World Stroke Day

World Stroke Day raises awareness of the serious nature of strokes. Strokes are a top cause of death worldwide and a leading cause of disability. A stroke is a life-changing event, both physically and emotionally.

A stroke is an attack on the brain. It occurs when a blood vessel (also called an artery) ruptures while bringing oxygen and blood to the brain. When this occurs, the brain cells immediately die due to lack of oxygen.

F.A.S.T. Warning Signs

Use the letter in F.A.S.T. to spot a Stroke

  • F = Face Drooping - Does one side of the face droop or is it numb? Ask the person to smile. Is the person's smile uneven?

  • A = Arm Weakness - Is one arm weak or numb? Ask the person to raise both arms...


Water is a short-term guest. On an empty stomach, it will leave your stomach about 10 minutes after drinking it.

The human brain consists of about 80% water, but all parts of the body need water to work properly.

Water keeps the skin looking good, it helps energize muscles, and keeps the kidneys functioning properly. It also helps to maintain normal bowel function, can prevent headaches, and helps to stabilize your heartbeat.

Water is essential in the summer and all year long. You are encouraged to bring your loved one a special container or mug to put their water in. We will refill the container as need and encourage them to stay hydrated.

Early Signs and Symptoms of Alzheimer's Disease

  1. Memory loss that disrupts daily life, forgetting recently learned information, forgetting important dates and asking the same question repetitively.

  2. Challenges in planning or solving problems. Tasks such as following a recipe or balancing a checkbook may become difficult.

  3. Difficulty completing familiar tasks. Tasks such as using the telephone, T.V, or microwave may become difficult.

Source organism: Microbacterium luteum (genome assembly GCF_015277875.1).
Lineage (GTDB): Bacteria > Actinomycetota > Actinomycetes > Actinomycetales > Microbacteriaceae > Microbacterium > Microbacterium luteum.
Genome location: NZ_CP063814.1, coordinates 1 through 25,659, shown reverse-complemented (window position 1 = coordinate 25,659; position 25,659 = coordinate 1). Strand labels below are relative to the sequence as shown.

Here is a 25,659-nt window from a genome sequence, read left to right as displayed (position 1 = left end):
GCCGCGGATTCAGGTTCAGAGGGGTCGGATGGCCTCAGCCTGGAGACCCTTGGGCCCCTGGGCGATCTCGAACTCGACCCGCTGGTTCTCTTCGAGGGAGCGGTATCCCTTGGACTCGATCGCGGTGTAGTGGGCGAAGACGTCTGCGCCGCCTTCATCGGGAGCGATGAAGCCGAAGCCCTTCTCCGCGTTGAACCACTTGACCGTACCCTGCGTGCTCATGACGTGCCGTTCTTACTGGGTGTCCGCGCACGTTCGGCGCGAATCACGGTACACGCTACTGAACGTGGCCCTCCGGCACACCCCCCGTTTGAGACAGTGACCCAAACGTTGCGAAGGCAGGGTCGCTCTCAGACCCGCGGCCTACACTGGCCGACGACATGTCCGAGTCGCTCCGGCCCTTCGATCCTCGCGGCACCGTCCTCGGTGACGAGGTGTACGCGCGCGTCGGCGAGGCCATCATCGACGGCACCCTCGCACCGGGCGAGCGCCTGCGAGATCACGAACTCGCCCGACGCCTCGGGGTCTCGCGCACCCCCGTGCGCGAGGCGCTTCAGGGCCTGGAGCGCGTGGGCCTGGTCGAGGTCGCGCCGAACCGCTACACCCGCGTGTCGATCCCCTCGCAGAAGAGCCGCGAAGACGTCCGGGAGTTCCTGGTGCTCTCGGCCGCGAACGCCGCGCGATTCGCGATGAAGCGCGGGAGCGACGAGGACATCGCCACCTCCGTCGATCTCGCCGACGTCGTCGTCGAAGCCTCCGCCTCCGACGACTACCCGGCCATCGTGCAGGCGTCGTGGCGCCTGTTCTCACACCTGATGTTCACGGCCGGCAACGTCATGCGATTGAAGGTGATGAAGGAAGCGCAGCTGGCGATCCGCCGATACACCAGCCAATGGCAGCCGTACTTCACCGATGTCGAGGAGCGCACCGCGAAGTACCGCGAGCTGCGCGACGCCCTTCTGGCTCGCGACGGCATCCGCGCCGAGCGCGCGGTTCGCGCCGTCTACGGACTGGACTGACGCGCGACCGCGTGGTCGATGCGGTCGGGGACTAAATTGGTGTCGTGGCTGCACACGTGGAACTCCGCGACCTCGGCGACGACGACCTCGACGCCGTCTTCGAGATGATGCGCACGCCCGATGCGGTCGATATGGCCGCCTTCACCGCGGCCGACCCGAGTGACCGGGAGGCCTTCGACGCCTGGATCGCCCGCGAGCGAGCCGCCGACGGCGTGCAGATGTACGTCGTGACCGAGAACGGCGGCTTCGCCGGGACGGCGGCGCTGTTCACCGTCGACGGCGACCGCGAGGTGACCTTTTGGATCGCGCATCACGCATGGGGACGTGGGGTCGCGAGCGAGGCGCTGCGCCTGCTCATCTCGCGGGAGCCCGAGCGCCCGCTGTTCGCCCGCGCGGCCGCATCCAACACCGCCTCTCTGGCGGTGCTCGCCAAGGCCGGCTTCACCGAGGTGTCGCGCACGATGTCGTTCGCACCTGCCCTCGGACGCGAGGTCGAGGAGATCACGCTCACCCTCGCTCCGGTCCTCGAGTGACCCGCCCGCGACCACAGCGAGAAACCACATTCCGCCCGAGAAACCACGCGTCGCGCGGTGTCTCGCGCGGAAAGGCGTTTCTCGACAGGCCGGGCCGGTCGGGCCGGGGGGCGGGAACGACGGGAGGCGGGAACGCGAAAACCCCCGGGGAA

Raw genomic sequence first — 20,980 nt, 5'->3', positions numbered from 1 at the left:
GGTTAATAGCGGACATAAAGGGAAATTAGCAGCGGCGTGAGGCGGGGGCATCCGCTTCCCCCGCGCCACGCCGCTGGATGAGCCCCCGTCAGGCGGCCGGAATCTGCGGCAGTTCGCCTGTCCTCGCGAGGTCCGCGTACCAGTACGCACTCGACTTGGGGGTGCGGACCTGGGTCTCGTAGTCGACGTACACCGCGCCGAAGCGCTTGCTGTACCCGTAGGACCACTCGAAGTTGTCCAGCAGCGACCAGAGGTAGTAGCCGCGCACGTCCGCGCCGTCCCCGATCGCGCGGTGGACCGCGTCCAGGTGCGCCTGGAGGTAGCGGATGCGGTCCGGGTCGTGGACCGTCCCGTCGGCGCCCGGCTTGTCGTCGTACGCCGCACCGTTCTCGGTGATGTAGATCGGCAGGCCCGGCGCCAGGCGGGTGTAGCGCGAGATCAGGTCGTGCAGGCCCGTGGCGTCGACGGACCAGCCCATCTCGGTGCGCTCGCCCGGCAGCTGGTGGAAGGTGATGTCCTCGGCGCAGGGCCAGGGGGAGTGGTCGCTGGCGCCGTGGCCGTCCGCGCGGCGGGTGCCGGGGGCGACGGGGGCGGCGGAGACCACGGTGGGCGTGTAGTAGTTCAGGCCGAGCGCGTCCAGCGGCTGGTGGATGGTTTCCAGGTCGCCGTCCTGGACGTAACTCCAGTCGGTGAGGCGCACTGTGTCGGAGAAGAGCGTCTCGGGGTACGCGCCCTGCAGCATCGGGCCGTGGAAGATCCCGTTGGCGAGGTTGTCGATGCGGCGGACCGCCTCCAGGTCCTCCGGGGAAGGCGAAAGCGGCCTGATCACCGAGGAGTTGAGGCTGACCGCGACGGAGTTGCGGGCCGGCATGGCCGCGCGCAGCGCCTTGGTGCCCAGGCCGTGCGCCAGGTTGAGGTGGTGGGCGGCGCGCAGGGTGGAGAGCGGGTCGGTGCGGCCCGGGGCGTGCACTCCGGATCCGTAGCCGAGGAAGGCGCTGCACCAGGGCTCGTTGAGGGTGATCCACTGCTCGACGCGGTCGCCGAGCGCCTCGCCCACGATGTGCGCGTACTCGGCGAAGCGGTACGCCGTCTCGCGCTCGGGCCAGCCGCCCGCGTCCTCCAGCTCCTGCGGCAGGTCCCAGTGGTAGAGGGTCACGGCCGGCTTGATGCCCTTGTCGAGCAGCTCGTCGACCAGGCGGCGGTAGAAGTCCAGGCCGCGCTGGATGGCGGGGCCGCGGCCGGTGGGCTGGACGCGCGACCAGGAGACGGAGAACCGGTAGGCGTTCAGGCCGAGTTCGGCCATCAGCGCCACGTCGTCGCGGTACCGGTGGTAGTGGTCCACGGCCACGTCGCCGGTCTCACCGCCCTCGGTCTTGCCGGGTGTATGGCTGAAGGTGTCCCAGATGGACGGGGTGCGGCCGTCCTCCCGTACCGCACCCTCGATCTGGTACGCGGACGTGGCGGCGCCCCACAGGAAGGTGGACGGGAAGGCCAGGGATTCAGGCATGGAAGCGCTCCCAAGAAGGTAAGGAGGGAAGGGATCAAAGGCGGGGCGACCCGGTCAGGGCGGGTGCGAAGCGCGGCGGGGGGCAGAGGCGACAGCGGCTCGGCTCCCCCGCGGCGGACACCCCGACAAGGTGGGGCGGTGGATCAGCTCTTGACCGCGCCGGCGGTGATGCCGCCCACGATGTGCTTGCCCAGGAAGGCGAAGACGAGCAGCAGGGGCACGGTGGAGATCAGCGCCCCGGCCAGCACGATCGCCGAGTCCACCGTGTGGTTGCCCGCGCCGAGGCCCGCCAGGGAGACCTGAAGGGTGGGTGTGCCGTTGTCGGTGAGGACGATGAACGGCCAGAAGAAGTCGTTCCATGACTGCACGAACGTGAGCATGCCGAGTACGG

4. Confusion with time or place.

  5. Trouble understanding visual images and spatial relationships. This may affect the persons balance, reading or the ability to drive.

  6. New problems with words with speaking or writing.

  7. Misplacing things and losing the ability to retrace steps.

  8. Decreased or poor judgement.

  9. Withdrawal from work ...

Winter Blahs

Seasonal Affective Disorder

If you are one of the millions of Americans who finds themselves "in a funk" through the colder and darker months, you may be experiencing seasonal affective disorder. SAD is a specific kind of depression that affects people seasonally and who are affected during the colder /darker months. For reasons that aren't fully understood, some people develop depression that is considered to be related to less sunlight.

If you think you may have SAD you should talk with your doctor about it. Also, there is some discussion about how vitamin D may be helpful in the treatment/prevention of SAD.

Here are some treatments to consider:

  • Make your environment sunnier and brigher.

  • Ge...

Nursing Notes August 2021

Dementia vs Alzheimer's

Dementia and Alzheimer's are not the same.

Dementia is a syndrome not a disease. Dementia is the umbrella term to describe symptoms that affect memory, activities of daily living and communication. There are many types of Dementia but the most common form is Alzlheimer's.

Alzheimer's is a progressive disease of the brain that slowly causes impairment in memory and cognitive function. The exact cause is unknown and no cure is available.

Both conditions can cause a decline in the ability to think, memory impairment, and communication impairment.